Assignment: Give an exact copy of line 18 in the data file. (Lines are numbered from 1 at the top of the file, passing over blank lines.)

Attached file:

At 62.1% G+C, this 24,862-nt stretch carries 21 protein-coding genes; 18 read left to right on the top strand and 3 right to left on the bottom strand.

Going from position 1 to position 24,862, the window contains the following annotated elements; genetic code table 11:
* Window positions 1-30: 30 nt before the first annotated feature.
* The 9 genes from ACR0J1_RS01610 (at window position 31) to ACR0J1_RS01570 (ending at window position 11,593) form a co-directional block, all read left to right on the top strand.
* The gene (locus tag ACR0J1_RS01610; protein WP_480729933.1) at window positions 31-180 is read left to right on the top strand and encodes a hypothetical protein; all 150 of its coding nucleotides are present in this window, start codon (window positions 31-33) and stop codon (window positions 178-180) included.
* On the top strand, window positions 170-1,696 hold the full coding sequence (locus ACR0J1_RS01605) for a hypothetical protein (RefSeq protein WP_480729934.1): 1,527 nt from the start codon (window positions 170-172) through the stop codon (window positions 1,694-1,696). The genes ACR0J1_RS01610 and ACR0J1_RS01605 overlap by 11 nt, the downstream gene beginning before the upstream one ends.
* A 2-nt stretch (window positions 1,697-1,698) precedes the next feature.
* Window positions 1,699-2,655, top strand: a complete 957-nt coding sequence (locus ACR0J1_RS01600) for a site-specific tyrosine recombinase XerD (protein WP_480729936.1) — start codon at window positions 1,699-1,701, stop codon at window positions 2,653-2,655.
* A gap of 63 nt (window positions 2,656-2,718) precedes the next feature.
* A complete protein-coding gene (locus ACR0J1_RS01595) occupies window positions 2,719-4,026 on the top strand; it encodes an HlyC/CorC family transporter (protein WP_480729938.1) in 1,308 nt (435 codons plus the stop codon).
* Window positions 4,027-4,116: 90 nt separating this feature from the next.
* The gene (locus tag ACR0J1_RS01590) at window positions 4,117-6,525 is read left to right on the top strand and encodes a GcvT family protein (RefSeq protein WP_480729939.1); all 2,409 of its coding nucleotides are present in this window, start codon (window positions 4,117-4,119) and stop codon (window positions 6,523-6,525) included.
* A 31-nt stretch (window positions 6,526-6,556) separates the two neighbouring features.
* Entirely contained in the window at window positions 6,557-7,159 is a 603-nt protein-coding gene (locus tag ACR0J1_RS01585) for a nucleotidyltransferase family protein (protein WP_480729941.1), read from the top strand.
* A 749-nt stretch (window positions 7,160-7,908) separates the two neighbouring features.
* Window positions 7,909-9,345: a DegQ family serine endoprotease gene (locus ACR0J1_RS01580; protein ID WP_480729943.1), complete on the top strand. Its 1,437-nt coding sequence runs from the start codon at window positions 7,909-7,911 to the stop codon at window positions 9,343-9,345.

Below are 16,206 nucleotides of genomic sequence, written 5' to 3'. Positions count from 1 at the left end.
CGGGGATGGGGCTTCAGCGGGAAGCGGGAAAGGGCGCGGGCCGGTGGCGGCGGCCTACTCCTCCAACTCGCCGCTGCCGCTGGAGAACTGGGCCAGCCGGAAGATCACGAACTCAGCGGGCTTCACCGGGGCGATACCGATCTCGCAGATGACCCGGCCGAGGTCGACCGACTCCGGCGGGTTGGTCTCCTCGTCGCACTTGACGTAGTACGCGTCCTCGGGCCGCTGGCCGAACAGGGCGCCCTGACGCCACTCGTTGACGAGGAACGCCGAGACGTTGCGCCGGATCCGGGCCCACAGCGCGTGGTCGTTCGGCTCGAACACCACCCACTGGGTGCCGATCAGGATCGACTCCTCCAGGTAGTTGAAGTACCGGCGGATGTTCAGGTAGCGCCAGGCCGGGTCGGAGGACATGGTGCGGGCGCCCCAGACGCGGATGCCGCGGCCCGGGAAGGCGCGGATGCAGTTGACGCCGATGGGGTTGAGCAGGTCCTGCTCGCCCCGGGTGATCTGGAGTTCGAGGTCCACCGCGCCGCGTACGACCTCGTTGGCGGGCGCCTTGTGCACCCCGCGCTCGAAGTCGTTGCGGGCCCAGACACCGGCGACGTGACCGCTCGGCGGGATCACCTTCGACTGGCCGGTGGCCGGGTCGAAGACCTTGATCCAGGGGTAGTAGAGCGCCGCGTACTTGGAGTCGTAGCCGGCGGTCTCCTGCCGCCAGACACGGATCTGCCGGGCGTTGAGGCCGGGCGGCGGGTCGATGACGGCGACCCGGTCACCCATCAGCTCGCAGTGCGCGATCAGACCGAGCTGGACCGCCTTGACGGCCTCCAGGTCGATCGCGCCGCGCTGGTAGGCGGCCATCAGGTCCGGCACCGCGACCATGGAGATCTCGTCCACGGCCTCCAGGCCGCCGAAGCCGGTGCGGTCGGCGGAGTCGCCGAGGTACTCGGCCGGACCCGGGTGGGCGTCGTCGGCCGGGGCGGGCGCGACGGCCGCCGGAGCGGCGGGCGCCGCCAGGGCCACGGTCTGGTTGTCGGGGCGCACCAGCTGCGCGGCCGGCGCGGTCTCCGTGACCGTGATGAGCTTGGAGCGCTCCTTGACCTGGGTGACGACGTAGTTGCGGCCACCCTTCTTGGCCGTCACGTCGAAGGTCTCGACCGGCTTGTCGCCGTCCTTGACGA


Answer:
CGGGGATGGGGCTTCAGCGGGAAGCGGGAAAGGGCGCGGGCCGGTGGCGGCGGCCTACTCCTCCAACTCGCCGCTGCCGCTGGAGAACTGGGCCAGCCGGAAGATCACGAACTCAGCGGGCTTCACCGGGGCGATACCGATCTCGCAGATGACCCGGCCGAGGTCGACCGACTCCGGCGGGTTGGTCTCCTCGTCGCACTTGACGTAGTACGCGTCCTCGGGCCGCTGGCCGAACAGGGCGCCCTGACGCCACTCGTTGACGAGGAACGCCGAGACGTTGCGCCGGATCCGGGCCCACAGCGCGTGGTCGTTCGGCTCGAACACCACCCACTGGGTGCCGATCAGGATCGACTCCTCCAGGTAGTTGAAGTACCGGCGGATGTTCAGGTAGCGCCAGGCCGGGTCGGAGGACATGGTGCGGGCGCCCCAGACGCGGATGCCGCGGCCCGGGAAGGCGCGGATGCAGTTGACGCCGATGGGGTTGAGCAGGTCCTGCTCGCCCCGGGTGATCTGGAGTTCGAGGTCCACCGCGCCGCGTACGACCTCGTTGGCGGGCGCCTTGTGCACCCCGCGCTCGAAGTCGTTGCGGGCCCAGACACCGGCGACGTGACCGCTCGGCGGGATCACCTTCGACTGGCCGGTGGCCGGGTCGAAGACCTTGATCCAGGGGTAGTAGAGCGCCGCGTACTTGGAGTCGTAGCCGGCGGTCTCCTGCCGCCAGACACGGATCTGCCGGGCGTTGAGGCCGGGCGGCGGGTCGATGACGGCGACCCGGTCACCCATCAGCTCGCAGTGCGCGATCAGACCGAGCTGGACCGCCTTGACGGCCTCCAGGTCGATCGCGCCGCGCTGGTAGGCGGCCATCAGGTCCGGCACCGCGACCATGGAGATCTCGTCCACGGCCTCCAGGCCGCCGAAGCCGGTGCGGTCGGCGGAGTCGCCGAGGTACTCGGCCGGACCCGGGTGGGCGTCGTCGGCCGGGGCGGGCGCGACGGCCGCCGGAGCGGCGGGCGCCGCCAGGGCCACGGTCTGGTTGTCGGGGCGCACCAGCTGCGCGGCCGGCGCGGTCTCCGTGACCGTGATGAGCTTGGAGCGCTCCTTGACCTGGGTGACGACGTAGTTGCGGCCACCCTTCTTGGCCGTCACGTCGAAGGTCTCGACCGGCTTGTCGCCGTCCTTGACGA